May 25th, 2016 — By — In Articles

Owners’ Counsel of America Files Amici Brief with The Cato Institute in SCOTUS Property Rights Case

On January 15, 2016, the Supreme Court of the United States announced that it will hear the regulatory takings case of Murr v. Wisconsin, No. 15-214, an appeal out of the Wisconsin Court of Appeals. Wisconsin’s intermediate court ruled that a property owner’s separate but adjacent parcels should be considered as a single property for purposes of determining if an uncompensated taking has occurred, despite the fact that doing so substantially deprived the owner of the value of one of the independent parcels. Owners’ Counsel of America (OCA) and The Cato Institute (Cato) are asking the Supreme Court to reach a different conclusion.  

OCA and Cato Seek to Establish Bright-Line Rule to Protect Property Owners’ Rights

Murr v. Wisconsin arose out of the Murr family’s attempt to obtain a variance and necessary government permissions in order to sell one of their lots, which was vacant, and to make upgrades to an existing cabin located on the neighboring parcel. St. Croix County denied the variance request, citing a local ordinance that prohibited individual development or sale of adjacent lots owned by the same party, except under certain limited circumstances. The ordinance had been passed after the Murrs acquired the parcels in question.

The Murr family subsequently sued the State of Wisconsin and St. Croix County, arguing that the denial of their request amounted to a regulatory taking without just compensation. Specifically, they argued that the prohibition on selling the vacant lot independently deprived them of “all, or practically all” use of the lot.

The trial court disagreed – finding that the vacant lot retained some economic value – and the Wisconsin Court of Appeals affirmed in Murr v. State of Wisconsin, No. 2013AP2828 (Dec. 23, 2014). Critical to the Court of Appeals’ decision, however, was its choice to treat the Murrs’ two separate lots as a single “parcel as a whole.” As a result, considering the retained value of the lots “as a whole,” any loss of value with respect to the vacant lot (which was now only half of the “parcel”) was not enough to require payment of just compensation.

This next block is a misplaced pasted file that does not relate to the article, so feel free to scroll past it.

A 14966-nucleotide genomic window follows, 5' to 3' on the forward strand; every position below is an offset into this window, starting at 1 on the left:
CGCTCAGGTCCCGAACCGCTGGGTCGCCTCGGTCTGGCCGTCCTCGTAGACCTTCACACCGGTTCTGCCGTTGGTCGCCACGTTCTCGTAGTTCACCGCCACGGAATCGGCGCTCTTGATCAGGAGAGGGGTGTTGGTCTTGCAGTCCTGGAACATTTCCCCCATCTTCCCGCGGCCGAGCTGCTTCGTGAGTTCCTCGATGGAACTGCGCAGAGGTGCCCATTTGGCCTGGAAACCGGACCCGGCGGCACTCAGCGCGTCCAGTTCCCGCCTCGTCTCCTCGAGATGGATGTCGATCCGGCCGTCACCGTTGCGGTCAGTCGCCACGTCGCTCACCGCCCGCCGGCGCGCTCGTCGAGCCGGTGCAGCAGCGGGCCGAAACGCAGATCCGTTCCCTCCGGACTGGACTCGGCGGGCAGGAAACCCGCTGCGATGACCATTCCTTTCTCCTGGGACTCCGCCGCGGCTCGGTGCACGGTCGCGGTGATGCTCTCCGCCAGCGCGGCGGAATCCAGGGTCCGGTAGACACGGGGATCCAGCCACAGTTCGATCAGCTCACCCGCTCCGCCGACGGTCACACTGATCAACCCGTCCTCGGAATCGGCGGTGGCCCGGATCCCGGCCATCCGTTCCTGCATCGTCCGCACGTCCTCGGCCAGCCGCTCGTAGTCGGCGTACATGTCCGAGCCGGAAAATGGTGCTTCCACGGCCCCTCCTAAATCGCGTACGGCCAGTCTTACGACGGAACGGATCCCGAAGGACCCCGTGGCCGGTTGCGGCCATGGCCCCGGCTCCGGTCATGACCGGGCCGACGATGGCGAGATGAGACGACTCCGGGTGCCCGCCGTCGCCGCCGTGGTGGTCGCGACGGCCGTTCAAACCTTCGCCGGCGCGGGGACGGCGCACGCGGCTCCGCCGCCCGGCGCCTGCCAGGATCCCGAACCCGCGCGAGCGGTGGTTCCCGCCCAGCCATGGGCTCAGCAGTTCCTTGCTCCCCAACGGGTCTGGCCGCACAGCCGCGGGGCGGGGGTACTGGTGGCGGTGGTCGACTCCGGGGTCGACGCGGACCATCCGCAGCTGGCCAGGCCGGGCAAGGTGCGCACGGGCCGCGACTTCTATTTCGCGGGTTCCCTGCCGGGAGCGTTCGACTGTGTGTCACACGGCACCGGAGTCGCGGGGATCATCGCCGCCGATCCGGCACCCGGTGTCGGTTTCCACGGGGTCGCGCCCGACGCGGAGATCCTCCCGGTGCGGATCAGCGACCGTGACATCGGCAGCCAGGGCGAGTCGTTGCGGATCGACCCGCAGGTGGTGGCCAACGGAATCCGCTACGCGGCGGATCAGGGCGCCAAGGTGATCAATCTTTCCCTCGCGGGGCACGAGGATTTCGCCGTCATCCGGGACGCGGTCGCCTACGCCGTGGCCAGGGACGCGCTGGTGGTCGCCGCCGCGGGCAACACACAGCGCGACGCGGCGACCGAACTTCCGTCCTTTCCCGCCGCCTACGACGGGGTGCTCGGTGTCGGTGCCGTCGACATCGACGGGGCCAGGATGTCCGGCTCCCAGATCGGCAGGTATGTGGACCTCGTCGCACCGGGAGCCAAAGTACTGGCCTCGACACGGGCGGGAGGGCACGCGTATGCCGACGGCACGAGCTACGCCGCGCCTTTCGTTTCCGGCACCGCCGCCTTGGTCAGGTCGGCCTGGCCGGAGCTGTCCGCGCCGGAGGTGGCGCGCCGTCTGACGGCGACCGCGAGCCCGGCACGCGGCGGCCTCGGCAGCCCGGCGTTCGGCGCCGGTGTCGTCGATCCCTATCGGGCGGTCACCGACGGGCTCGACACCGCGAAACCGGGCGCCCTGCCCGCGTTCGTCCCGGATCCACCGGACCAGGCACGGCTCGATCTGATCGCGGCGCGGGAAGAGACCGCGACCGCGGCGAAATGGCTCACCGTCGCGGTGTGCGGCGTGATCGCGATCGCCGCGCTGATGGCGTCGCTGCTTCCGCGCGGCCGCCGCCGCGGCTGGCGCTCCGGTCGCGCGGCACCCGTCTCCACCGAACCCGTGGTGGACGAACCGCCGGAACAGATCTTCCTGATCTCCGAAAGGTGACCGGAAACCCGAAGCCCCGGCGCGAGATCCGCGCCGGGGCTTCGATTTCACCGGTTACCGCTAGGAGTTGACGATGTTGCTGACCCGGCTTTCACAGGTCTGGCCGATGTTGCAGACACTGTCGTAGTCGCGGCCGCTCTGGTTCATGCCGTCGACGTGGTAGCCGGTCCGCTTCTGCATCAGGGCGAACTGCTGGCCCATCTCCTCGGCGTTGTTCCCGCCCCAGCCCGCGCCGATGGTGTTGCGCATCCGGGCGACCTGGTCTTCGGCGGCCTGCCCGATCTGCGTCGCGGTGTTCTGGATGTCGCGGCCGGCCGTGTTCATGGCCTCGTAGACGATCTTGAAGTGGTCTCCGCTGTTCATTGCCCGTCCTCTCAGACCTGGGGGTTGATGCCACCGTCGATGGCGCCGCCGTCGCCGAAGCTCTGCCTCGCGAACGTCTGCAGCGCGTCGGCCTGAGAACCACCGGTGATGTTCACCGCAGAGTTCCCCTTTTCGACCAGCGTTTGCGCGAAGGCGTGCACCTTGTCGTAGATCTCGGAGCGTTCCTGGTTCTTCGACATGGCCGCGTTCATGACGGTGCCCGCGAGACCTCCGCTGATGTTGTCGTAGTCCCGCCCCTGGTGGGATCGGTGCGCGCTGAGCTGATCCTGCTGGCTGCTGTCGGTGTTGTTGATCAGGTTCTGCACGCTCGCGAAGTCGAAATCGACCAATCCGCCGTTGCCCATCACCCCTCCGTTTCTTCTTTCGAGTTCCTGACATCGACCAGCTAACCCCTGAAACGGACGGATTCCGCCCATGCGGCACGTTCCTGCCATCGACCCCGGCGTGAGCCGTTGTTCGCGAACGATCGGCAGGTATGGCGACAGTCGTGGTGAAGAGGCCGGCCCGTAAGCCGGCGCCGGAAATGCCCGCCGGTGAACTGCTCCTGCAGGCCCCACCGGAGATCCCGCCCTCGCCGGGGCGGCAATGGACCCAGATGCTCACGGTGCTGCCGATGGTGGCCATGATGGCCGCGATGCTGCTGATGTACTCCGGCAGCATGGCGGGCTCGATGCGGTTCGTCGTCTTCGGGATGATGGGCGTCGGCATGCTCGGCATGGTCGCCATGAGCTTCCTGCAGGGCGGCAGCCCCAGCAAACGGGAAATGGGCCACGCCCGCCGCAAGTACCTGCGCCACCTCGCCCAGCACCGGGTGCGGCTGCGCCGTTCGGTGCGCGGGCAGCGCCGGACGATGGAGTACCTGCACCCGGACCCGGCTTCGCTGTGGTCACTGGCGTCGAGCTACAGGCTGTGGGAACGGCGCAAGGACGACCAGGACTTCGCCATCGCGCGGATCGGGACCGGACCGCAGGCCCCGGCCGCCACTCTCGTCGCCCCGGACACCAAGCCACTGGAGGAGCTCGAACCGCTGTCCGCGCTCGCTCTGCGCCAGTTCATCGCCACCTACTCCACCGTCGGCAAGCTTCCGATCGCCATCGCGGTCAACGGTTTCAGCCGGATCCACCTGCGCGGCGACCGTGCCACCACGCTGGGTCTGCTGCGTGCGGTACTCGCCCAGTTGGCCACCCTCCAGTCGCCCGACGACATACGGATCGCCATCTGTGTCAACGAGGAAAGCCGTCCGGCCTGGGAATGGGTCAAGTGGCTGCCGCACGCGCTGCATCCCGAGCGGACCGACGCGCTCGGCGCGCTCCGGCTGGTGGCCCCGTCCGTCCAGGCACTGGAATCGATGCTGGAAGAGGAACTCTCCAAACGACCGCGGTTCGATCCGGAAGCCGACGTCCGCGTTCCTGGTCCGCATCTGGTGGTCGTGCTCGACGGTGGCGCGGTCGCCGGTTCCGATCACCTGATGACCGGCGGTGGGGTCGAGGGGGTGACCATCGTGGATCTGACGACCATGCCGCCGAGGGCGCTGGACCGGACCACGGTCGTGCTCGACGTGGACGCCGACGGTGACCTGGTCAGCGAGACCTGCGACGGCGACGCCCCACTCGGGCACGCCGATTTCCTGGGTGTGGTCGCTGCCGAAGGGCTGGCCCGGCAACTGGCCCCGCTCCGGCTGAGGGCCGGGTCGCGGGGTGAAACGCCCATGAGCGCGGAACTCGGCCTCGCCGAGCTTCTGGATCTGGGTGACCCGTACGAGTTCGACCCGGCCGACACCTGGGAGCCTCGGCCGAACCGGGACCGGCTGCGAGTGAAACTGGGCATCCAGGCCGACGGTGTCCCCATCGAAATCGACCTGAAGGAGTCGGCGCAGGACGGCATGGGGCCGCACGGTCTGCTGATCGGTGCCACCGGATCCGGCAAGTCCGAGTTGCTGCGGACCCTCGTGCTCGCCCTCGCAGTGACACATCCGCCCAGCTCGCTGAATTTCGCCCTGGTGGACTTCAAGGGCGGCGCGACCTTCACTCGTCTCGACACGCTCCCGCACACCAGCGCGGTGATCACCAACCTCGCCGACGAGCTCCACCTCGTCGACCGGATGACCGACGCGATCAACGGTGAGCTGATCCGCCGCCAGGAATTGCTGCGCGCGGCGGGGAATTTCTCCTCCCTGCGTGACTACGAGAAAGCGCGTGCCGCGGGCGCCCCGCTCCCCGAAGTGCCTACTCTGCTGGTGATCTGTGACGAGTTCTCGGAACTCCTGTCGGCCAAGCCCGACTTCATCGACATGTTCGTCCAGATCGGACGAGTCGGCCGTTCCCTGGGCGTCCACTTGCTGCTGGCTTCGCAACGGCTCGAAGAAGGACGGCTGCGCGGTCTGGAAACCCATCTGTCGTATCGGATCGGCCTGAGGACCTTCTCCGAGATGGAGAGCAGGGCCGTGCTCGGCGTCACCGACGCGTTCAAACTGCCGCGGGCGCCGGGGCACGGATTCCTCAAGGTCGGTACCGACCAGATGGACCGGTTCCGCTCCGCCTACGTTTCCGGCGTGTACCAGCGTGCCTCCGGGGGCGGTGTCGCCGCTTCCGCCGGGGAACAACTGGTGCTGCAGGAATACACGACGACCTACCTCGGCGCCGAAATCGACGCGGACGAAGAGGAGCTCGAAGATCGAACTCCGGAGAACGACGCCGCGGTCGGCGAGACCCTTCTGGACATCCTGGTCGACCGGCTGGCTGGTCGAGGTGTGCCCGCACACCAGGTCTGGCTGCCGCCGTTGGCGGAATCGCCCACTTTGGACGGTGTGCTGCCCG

OCA and Cato’s Brief Argues Against Combining Separate Properties to Create a “Parcel as a Whole”

In the amici curiae brief, OCA and Cato ask the Supreme Court to establish a bright-line rule against combining separate properties owned by a single party into one “parcel as a whole.” Establishing such a rule would prevent decisions like the Wisconsin Court of Appeals’ decision in Murr v. Wisconsin, and would clarify the regulatory takings test that the Supreme Court originally established in a case in 1978.

It was in this 1978 case, Penn Central Trans. Co. v. New York City, that the Supreme Court held that the factors for establishing a regulatory taking must be applied to the “parcel as a whole.” However, nothing in the Penn opinion dictates application of this principle in the manner in which it was applied in Murr v. Wisconsin. The Wisconsin Court of Appeals’ decision unnecessarily and improperly impairs the rights of private property owners, and OCA and Cato’s brief argues for a different result. (For more about the Murr case visit here and here.)

Contact OCA to Speak with a Property Rights Attorney in Your State

If you would like more information about the Murr case, or would like to speak with an attorney about protecting your private property rights, feel free to contact Owners’ Counsel of America. We are a network of the country’s leading property rights attorneys, committed to preserving private property rights nationwide. To get in touch, call us toll-free at (877) 367-6963 or send us a message online today.

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